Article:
Tax Deductions that You Commonly Overlook

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Tax deductions

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Missed “tax deductions” in tax returns is a common problem that plagues many Americans, and it is a shame that Kiplinger’s Personal Finance magazine was informed once upon a time, that millions of American taxpayers miss out on the golden opportunity of saving thousands of tax dollars by overlooking some common deductions that they are eligible for!

Research states that $1 trillion worth of deductions and $700 billion worth of standard deductions are claimed every year―and that staggering figure should indicate the importance of claiming deductions. Those of you, who are not claiming common deductions available at your disposal, are committing a significant disservice to yourselves.

In matters of personal finance, Americans generally like to know all the pertinent details on a topic before making an informed decision. This trend hold true in case of tax returns too, which includes a discussion of commonly overlooked tax deductions. Do not overlook this concept; you can spend your money better than the government can spend your money and this has been the case for centuries throughout all civilizations.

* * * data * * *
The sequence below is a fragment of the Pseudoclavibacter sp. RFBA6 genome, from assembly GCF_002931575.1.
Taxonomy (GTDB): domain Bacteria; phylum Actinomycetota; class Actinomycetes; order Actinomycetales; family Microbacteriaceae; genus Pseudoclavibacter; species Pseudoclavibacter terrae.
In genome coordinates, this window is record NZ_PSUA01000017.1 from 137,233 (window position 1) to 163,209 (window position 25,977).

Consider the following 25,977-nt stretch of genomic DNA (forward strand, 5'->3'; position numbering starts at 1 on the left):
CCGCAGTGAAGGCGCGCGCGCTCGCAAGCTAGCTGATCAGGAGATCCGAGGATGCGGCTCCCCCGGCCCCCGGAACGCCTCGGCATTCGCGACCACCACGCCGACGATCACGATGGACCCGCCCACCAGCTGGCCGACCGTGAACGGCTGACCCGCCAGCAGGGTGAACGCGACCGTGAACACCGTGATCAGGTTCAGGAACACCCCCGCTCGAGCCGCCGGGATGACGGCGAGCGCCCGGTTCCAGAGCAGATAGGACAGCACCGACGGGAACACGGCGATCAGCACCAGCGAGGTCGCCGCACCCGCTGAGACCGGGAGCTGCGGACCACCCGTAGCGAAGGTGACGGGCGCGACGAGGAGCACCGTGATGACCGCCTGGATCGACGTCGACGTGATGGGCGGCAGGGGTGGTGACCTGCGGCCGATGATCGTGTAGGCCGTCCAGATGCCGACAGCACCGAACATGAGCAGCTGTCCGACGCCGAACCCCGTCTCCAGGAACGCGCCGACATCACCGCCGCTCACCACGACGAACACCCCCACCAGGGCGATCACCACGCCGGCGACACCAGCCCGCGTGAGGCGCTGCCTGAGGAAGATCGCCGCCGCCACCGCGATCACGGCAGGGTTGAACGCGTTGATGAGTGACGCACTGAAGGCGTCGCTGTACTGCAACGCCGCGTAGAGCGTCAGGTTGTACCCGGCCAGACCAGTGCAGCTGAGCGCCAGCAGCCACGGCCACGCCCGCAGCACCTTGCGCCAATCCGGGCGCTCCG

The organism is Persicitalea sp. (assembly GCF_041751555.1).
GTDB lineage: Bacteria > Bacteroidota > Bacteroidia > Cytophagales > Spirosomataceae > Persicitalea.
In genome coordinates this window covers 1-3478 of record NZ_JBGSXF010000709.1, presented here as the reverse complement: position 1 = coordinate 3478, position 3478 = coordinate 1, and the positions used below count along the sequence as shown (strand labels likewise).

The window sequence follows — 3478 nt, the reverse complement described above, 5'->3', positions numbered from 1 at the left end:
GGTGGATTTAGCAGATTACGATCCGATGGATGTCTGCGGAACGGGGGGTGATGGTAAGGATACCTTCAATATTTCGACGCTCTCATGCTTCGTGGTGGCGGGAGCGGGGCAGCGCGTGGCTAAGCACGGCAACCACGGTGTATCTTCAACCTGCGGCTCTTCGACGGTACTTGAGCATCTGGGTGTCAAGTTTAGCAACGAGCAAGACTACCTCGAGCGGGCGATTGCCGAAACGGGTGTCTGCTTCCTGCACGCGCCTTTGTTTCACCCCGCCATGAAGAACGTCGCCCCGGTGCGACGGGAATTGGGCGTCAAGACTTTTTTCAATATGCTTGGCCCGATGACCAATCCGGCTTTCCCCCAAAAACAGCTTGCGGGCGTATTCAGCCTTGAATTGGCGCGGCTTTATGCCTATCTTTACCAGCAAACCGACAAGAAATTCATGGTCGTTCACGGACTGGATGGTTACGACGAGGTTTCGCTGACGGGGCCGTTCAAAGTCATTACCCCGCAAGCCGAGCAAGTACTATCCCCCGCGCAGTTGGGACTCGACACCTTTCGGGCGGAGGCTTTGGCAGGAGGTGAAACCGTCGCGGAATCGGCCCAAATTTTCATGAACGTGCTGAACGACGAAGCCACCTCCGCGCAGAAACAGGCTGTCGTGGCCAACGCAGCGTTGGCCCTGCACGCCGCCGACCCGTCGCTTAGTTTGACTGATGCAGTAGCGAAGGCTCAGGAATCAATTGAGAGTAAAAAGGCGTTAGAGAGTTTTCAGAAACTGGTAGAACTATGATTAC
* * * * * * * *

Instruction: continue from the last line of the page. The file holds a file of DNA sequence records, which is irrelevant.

However, some American tax payers are either too lazy to itemize deductions on their 1040s, or they are not informed enough to know which common deductions they are eligible for. For the benefit of the second group of tax payers, this article discusses some commonly overlooked deductions that may save you thousands of hard-earned dollars every year!

It is a shame that millions of Americans overpay on their taxes, and it is high time the rules of the game were spelled out, so that the average tax payer in America can take advantage of all probable deductions.

Some common scenarios for claiming tax deductions have been mentioned and discussed in brief here. Next time you are ready to file your tax returns, just sit with the checklist provided below, and see if you can apply a few of the outlined deductions within your taxation framework:

Claiming Deductions on Paid State Sales Tax

Think of all the high-value items such as car, boat, jewelry you have purchased within the current assessment year, and calculate the sales tax paid on those items. When you are ready to file your returns, you will certainly itemize all your deductions in 1040s, and add one entry for “paid sales tax”.

Since you are given a deduction claim option between “state income tax paid” and “state sales tax paid”, you need to calculate which one is higher in your case and claim that one. If you live in a state where you do not pay state income tax, then you definitely need to claim that deduction for the state sales tax paid.

Claiming Tax Deductions on Dividends from Investments

You can claim deductions on all your reinvested dividends from different investment portfolios. If you are not claiming this deduction, you are guilty of paying tax for the same item twice! Please note though that you are eligible to claim this deduction if and only if you have reinvested the dividends drawn from investments.

Claiming Deductions on Charitable Contributions

(Made by check or via auto-debit facility from your employer’s payroll)